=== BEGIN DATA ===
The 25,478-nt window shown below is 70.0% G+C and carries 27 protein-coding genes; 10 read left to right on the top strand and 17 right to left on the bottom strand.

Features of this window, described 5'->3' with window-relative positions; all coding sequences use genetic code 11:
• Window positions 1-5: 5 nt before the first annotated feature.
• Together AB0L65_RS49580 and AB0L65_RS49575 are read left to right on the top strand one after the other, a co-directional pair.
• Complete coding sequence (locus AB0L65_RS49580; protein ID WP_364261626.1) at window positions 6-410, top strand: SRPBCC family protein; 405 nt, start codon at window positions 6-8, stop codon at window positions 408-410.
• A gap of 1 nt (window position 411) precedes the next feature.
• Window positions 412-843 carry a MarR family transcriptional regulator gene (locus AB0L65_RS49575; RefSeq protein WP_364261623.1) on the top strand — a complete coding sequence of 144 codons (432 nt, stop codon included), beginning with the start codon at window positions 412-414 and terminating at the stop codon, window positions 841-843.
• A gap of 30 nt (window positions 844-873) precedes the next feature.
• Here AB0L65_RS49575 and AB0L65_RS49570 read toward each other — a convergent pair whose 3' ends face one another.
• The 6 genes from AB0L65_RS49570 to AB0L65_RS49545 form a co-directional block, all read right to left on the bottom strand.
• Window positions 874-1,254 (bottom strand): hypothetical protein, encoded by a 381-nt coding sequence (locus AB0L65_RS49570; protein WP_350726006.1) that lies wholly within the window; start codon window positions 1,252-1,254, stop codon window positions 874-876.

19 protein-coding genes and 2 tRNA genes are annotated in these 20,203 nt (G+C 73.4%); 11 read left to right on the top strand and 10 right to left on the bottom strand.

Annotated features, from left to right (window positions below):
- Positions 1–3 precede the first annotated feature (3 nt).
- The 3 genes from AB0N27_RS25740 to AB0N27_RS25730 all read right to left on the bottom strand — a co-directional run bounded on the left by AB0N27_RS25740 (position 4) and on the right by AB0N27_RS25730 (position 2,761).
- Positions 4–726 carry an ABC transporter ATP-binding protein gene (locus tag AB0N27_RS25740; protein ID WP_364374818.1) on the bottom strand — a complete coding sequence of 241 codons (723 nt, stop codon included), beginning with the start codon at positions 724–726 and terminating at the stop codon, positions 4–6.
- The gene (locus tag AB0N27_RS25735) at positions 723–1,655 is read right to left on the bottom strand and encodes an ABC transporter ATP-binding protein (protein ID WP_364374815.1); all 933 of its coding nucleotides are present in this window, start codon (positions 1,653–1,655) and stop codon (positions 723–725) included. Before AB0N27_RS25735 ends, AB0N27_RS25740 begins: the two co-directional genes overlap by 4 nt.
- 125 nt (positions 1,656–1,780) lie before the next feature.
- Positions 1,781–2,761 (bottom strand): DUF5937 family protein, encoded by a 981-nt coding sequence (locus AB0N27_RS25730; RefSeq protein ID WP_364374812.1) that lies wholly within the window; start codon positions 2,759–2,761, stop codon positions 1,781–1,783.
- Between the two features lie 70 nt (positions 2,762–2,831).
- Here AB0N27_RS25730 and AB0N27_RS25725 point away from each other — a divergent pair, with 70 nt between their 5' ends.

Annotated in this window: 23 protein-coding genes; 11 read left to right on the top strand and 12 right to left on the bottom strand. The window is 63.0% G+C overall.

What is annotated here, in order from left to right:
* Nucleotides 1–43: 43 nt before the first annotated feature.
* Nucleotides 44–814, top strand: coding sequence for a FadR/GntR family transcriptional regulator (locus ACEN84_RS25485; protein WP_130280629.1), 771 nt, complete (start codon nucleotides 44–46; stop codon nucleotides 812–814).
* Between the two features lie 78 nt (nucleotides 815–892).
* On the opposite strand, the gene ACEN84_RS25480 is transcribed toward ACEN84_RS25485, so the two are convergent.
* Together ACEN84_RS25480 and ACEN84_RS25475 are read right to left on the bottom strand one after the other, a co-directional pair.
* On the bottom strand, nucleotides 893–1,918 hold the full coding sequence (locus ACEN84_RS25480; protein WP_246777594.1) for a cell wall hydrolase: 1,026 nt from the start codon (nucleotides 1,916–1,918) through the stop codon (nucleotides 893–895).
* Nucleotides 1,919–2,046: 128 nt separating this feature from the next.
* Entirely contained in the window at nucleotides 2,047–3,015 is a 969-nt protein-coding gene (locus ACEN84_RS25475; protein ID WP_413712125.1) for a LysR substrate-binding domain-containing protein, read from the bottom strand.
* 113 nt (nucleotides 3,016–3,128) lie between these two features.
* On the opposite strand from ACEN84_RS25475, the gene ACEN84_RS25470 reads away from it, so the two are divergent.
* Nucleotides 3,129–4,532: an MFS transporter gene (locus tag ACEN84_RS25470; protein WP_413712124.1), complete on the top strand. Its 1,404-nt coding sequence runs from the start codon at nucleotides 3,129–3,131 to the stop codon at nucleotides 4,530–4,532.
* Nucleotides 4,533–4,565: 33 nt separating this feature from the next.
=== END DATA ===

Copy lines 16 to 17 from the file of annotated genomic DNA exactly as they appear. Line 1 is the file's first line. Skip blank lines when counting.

- Positions 4–726 carry an ABC transporter ATP-binding protein gene (locus tag AB0N27_RS25740; protein ID WP_364374818.1) on the bottom strand — a complete coding sequence of 241 codons (723 nt, stop codon included), beginning with the start codon at positions 724–726 and terminating at the stop codon, positions 4–6.
- The gene (locus tag AB0N27_RS25735) at positions 723–1,655 is read right to left on the bottom strand and encodes an ABC transporter ATP-binding protein (protein ID WP_364374815.1); all 933 of its coding nucleotides are present in this window, start codon (positions 1,653–1,655) and stop codon (positions 723–725) included. Before AB0N27_RS25735 ends, AB0N27_RS25740 begins: the two co-directional genes overlap by 4 nt.